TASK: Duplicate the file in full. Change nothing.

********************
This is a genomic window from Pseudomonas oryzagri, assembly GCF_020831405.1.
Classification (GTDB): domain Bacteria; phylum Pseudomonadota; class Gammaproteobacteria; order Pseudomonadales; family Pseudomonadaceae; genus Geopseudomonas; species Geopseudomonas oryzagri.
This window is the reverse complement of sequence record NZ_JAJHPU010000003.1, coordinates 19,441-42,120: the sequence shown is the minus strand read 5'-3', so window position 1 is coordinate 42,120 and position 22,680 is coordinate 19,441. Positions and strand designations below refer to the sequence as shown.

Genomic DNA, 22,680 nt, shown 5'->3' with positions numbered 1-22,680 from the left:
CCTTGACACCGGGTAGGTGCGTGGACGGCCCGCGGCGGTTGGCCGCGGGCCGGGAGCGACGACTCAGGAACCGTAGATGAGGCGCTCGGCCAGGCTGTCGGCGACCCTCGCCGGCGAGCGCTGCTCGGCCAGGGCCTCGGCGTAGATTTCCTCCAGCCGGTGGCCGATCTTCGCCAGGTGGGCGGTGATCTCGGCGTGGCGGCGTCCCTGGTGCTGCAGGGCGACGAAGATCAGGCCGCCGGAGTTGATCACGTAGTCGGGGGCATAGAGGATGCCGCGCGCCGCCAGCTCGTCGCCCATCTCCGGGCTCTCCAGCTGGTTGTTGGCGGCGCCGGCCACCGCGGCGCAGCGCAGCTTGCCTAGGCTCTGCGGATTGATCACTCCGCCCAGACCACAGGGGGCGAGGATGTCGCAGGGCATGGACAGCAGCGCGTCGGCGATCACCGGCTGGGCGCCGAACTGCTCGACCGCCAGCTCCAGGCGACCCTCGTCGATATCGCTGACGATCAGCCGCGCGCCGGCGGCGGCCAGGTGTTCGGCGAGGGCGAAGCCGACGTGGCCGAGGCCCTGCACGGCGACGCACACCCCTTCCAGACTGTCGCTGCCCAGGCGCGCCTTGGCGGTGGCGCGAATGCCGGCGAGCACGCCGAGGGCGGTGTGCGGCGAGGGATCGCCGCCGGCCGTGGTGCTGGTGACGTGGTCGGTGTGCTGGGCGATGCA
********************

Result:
This is a genomic window from Pseudomonas oryzagri, assembly GCF_020831405.1.
Classification (GTDB): domain Bacteria; phylum Pseudomonadota; class Gammaproteobacteria; order Pseudomonadales; family Pseudomonadaceae; genus Geopseudomonas; species Geopseudomonas oryzagri.
This window is the reverse complement of sequence record NZ_JAJHPU010000003.1, coordinates 19,441-42,120: the sequence shown is the minus strand read 5'-3', so window position 1 is coordinate 42,120 and position 22,680 is coordinate 19,441. Positions and strand designations below refer to the sequence as shown.

Genomic DNA, 22,680 nt, shown 5'->3' with positions numbered 1-22,680 from the left:
CCTTGACACCGGGTAGGTGCGTGGACGGCCCGCGGCGGTTGGCCGCGGGCCGGGAGCGACGACTCAGGAACCGTAGATGAGGCGCTCGGCCAGGCTGTCGGCGACCCTCGCCGGCGAGCGCTGCTCGGCCAGGGCCTCGGCGTAGATTTCCTCCAGCCGGTGGCCGATCTTCGCCAGGTGGGCGGTGATCTCGGCGTGGCGGCGTCCCTGGTGCTGCAGGGCGACGAAGATCAGGCCGCCGGAGTTGATCACGTAGTCGGGGGCATAGAGGATGCCGCGCGCCGCCAGCTCGTCGCCCATCTCCGGGCTCTCCAGCTGGTTGTTGGCGGCGCCGGCCACCGCGGCGCAGCGCAGCTTGCCTAGGCTCTGCGGATTGATCACTCCGCCCAGACCACAGGGGGCGAGGATGTCGCAGGGCATGGACAGCAGCGCGTCGGCGATCACCGGCTGGGCGCCGAACTGCTCGACCGCCAGCTCCAGGCGACCCTCGTCGATATCGCTGACGATCAGCCGCGCGCCGGCGGCGGCCAGGTGTTCGGCGAGGGCGAAGCCGACGTGGCCGAGGCCCTGCACGGCGACGCACACCCCTTCCAGACTGTCGCTGCCCAGGCGCGCCTTGGCGGTGGCGCGAATGCCGGCGAGCACGCCGAGGGCGGTGTGCGGCGAGGGATCGCCGCCGGCCGTGGTGCTGGTGACGTGGTCGGTGTGCTGGGCGATGCA